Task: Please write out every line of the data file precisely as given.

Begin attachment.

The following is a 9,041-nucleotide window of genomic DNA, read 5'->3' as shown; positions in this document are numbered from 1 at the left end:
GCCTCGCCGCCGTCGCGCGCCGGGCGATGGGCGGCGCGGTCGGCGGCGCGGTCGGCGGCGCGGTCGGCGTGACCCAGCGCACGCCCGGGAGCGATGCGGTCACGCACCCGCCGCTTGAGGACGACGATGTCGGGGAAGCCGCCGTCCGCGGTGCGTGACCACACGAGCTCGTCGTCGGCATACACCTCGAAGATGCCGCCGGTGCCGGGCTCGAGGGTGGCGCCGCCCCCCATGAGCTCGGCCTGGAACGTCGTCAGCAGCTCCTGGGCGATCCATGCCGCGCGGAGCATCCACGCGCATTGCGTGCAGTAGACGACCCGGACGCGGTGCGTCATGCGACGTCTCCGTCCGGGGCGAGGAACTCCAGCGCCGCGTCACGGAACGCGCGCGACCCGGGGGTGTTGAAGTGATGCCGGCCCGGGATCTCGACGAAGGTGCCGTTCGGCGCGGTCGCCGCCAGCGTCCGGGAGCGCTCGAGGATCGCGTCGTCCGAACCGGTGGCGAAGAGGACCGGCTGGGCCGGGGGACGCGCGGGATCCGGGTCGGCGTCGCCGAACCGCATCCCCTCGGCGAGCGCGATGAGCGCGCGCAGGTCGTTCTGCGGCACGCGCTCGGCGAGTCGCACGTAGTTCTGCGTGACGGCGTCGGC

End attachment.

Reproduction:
The following is a 9,041-nucleotide window of genomic DNA, read 5'->3' as shown; positions in this document are numbered from 1 at the left end:
GCCTCGCCGCCGTCGCGCGCCGGGCGATGGGCGGCGCGGTCGGCGGCGCGGTCGGCGGCGCGGTCGGCGTGACCCAGCGCACGCCCGGGAGCGATGCGGTCACGCACCCGCCGCTTGAGGACGACGATGTCGGGGAAGCCGCCGTCCGCGGTGCGTGACCACACGAGCTCGTCGTCGGCATACACCTCGAAGATGCCGCCGGTGCCGGGCTCGAGGGTGGCGCCGCCCCCCATGAGCTCGGCCTGGAACGTCGTCAGCAGCTCCTGGGCGATCCATGCCGCGCGGAGCATCCACGCGCATTGCGTGCAGTAGACGACCCGGACGCGGTGCGTCATGCGACGTCTCCGTCCGGGGCGAGGAACTCCAGCGCCGCGTCACGGAACGCGCGCGACCCGGGGGTGTTGAAGTGATGCCGGCCCGGGATCTCGACGAAGGTGCCGTTCGGCGCGGTCGCCGCCAGCGTCCGGGAGCGCTCGAGGATCGCGTCGTCCGAACCGGTGGCGAAGAGGACCGGCTGGGCCGGGGGACGCGCGGGATCCGGGTCGGCGTCGCCGAACCGCATCCCCTCGGCGAGCGCGATGAGCGCGCGCAGGTCGTTCTGCGGCACGCGCTCGGCGAGTCGCACGTAGTTCTGCGTGACGGCGTCGGC